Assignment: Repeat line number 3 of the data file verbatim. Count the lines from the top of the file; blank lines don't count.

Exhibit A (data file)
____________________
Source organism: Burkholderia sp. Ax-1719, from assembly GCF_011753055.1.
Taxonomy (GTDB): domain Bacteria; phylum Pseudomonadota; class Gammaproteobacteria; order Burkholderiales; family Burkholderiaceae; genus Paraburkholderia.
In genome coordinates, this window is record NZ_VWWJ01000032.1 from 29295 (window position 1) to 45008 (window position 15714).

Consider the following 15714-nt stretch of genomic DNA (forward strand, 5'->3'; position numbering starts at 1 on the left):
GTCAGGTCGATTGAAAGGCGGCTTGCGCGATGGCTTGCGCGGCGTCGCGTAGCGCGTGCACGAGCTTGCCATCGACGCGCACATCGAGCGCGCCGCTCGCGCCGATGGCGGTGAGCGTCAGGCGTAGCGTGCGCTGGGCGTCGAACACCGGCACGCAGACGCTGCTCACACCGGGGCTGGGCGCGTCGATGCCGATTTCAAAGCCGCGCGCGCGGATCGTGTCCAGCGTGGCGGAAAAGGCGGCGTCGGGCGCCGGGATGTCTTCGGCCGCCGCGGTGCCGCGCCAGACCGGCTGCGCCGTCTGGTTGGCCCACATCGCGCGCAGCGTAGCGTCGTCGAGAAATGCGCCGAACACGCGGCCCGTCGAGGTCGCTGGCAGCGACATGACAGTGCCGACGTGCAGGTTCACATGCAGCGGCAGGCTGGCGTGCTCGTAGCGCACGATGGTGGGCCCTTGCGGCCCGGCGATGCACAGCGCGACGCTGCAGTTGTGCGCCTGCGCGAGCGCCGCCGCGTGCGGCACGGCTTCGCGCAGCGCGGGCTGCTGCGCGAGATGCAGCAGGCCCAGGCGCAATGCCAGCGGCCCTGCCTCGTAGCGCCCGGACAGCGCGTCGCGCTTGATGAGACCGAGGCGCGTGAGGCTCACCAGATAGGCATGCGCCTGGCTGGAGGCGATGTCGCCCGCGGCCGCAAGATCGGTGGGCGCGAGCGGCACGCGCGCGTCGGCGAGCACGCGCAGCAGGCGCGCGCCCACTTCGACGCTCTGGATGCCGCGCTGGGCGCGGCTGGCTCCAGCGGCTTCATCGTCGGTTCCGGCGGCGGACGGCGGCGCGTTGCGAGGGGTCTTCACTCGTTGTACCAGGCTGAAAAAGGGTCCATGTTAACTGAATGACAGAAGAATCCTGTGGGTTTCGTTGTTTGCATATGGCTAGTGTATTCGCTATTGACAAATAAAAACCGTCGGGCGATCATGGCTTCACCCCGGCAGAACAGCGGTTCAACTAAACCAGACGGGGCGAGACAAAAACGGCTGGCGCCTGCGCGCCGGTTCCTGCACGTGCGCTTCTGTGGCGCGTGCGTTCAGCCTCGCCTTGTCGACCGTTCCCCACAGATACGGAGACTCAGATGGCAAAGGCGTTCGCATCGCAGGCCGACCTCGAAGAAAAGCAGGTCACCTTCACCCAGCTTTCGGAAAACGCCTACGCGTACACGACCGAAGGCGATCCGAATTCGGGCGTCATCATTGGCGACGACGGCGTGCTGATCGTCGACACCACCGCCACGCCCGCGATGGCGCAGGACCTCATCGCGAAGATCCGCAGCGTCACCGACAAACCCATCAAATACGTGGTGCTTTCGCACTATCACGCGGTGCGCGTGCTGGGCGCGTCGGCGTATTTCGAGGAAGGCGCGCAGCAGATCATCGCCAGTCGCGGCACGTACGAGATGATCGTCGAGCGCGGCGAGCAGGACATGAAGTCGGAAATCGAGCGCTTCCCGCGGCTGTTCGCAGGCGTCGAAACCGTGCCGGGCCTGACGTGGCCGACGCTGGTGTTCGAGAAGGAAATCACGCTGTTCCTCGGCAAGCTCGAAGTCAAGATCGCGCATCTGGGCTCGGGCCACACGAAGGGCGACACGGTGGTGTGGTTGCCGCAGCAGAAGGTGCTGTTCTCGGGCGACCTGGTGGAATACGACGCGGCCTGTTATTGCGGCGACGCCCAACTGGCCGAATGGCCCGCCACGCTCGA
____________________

In genome coordinates, this window is record NZ_VWWJ01000032.1 from 29295 (window position 1) to 45008 (window position 15714).